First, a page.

The more northerly area might include South-East Asia and the Dutch East Indies. The southerly area might be delimited as suggested in the Australia - New Zealand agreement. [1] I called attention to the welfare and social development of the native inhabitants as one of the primary objectives. In New Guinea, the local inhabitants had proved themselves loyal. This was no doubt partly due to the excellent foundations of administration laid down by Sir Hubert Murray. [2] But my information was that in the Dutch and Portuguese territories the position was not so good. The Japanese had received a certain amount of aid from the local inhabitants and I did not think that the same loyalty had been shown to the Dutch and Portuguese authorities as had been the case in the British territories. Another aspect to which I drew attention was the opinion voiced by certain sections in the United States typified by the recent Senatorial Mission [3] that the United States should hold on to territories re-occupied by American arms at the cost of American lives. While I, and I thought I could speak for Mr. Fraser too, welcomed the intrusion of United States influence between their countries and Japan we did not wish this to occur at the expense of British territory, but at the expense of the Japanese and if need be the Dutch and the French. Australia and New Zealand had not the resources to cater for such far flung defence lines as the Marshalls and the Carolines. I hoped that the United States would undertake responsibility in such areas, but at the same time, the Australian Government had felt that some declaration of its claim to have a full say in matters affecting their interests was called for. This had been one of the reasons underlying the Australia New Zealand agreement. I said that I was not altogether happy about the possibility of allowing large colonial territories to remain the responsibility of weak parent states which had not the resources to provide adequately for defence. The position could not but remain precarious and, if the Japanese succeeded in building up their power again, it would become dangerous. For this reason I hope that the United States could be persuaded to undertake definite defence commitments abutting on Malaya. Subject to these considerations I was in agreement with the general principles enunciated by the Colonial Secretary.

4. Mr. Churchill pointed out that the future of the islands to which I had referred was bound up with questions of strategic security. He contemplated that all islands removed from their original possessors should pass under authority of United Nations for strategic purposes.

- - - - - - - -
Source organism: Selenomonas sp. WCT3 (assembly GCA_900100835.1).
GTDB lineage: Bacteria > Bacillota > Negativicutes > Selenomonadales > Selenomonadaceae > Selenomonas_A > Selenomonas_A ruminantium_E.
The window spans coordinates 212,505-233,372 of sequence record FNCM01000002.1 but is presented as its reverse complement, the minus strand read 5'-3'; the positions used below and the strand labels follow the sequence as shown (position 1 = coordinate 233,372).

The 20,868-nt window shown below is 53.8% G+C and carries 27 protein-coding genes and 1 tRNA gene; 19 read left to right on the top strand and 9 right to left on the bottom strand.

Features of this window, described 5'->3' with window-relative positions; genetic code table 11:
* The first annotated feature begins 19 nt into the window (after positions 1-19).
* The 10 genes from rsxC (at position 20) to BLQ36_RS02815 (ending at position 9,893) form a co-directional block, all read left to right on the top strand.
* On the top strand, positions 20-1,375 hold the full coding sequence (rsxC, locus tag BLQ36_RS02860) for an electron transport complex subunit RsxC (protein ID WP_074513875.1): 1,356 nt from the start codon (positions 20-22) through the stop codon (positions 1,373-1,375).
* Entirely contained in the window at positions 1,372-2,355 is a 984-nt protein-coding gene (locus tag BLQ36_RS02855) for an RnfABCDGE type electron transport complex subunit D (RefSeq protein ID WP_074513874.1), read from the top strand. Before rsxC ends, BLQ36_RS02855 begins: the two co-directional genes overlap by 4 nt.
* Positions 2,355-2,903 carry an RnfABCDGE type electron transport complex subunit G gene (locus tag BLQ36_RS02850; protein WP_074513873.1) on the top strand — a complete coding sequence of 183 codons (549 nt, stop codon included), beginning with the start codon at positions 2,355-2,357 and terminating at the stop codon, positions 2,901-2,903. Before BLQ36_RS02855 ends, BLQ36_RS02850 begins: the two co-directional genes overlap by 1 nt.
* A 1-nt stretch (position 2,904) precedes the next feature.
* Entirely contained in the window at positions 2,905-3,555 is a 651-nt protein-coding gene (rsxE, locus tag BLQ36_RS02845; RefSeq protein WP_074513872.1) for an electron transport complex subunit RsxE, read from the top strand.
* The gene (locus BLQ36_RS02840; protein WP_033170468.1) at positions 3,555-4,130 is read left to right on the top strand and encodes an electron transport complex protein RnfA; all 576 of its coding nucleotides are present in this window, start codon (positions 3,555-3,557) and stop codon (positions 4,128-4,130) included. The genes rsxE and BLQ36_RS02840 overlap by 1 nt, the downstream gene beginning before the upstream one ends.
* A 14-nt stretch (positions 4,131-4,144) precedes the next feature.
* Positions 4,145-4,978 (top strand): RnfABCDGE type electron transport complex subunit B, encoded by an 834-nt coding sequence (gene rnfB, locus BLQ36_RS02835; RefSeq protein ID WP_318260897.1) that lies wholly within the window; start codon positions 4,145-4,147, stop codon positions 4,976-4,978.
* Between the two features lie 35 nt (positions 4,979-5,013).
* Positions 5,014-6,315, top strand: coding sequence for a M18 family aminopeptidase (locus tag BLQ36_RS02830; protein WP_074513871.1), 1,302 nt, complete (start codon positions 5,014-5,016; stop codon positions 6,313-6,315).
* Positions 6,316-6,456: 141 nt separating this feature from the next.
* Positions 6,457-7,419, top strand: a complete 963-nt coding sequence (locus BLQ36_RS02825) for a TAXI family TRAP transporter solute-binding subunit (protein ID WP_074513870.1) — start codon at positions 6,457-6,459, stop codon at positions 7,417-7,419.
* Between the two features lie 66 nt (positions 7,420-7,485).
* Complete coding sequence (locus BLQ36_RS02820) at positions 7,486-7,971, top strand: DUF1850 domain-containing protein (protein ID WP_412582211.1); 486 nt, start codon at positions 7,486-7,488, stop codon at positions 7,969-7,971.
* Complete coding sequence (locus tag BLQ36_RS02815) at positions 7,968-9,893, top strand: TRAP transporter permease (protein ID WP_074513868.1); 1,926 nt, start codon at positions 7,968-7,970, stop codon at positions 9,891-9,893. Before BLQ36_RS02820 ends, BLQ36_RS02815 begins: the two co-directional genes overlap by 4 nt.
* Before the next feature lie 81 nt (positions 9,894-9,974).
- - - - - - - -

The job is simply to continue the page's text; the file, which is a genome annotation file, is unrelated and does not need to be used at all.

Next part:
Some might be held by the United States in trust for United Nations. In reply to questions re the precise nature of the sovereignty which the United States would exercise, Mr. Churchill said that he thought the matter should be approached as a question of high principle. All over the world there were islands of great strategic consequence. These would come under the authority of the world organisation and be allocated amongst the great powers, which would undertake strategic responsibilities to be carried out as a duty on behalf of the United Nations. The Azores and Dakar, for example, might come under the strategic control of the United States. In his view the United Kingdom should seek no territory.

If pressed, we might agree to undertake certain responsibilities in certain areas, but only on the condition that the cost should be met from the United Nations funds.

5. He felt that the matter should be approached on high principles. The peace and safety of the world should be our object, but with the assumption of strategic responsibility, the power concerned would also have to undertake to maintain certain standards of native well-being. There must be no question of despoiling the weak. The British Commonwealth was the only body of nations still in the struggle which had drawn the sword for honour alone. We must take care not to tarnish it. He would like himself to see some statement of the principles he had in mind made to the world.

6. Mr. Fraser said that he entirely agreed with Mr. Churchill.

7. Field Marshal Smuts agreed with the policy outlined by the Colonial Secretary. It appeared to him to be the only wise and sensible course. As regards Africa, he called attention to the value of Madagascar and its magnificent harbour at Diego Suarez.

How were we to apply the principles which had been described. Were we to hand back the island to France and inform her that the United Nations would regard her as responsible for the provision of facilities and for the safety of the island. He foresaw dangers in such a course and suggested that the interest of the United Kingdom and of his country in the future of the island was comparable to the United States interest in Dakar. I drew attention to the analagous position of New Caledonia.

8. Mr. Churchill felt that the solution lay in supervision by the proposed world council which would be empowered to address the French Government if necessary and request the provision of proper facilities and defences. He recalled at the time of the negotiations for the release of bases to the United States in the West Indies his thought had been not so much of the immediate benefit to us in the shape of destroyers, but rather of executing an arrangement to the common advantage of two powers whose only concern was mutual security. These islands were only of strategic use to a power which wished to attack the United States or to the United States for her own defence.

We had regarded the defence of the United States as part of our own safety. In Madagascar facilities could be claimed for fleets moving under the authority of the United Nations, and the French could be required to ensure that the island did not fall into the hands of possible aggressors.

9. Mr. Churchill said that he had been careful not to commit himself to any suggestion that Italy should recover her overseas empire. He thought that the solution might lie in some of these territories being placed under the care of the proposed world organisation which could delegate its authority and the responsibility for administration to powers of good repute.

10. The Conference adopted the suggestion by Mr. Churchill that it would issue a statement which would bring out the high moral principles they had in mind, demonstrate the high spirit of unity within the British corporate body, reassure the powerful peoples with whom we had to work about our intentions, hold out the light of hope to the unfortunate and weak whom we wished to succour and lay stress on the all-important objectives of peace and security, law and order throughout the world.

CURTIN

1 Document 26.

2 Lt Governor of Papua 1908-40.

3 U.S. Senators Ralph O. Brewster, A. B. Chandler, Henry Cabot Lodge, James M. Mead and Richard B. Russell toured war zones between July and September 1943 to inspect U.S. equipment and civilian agencies and report on ways to maximise the efficiency and postwar benefits of U.S. spending abroad.

[AA:A989, 44/735/321/5]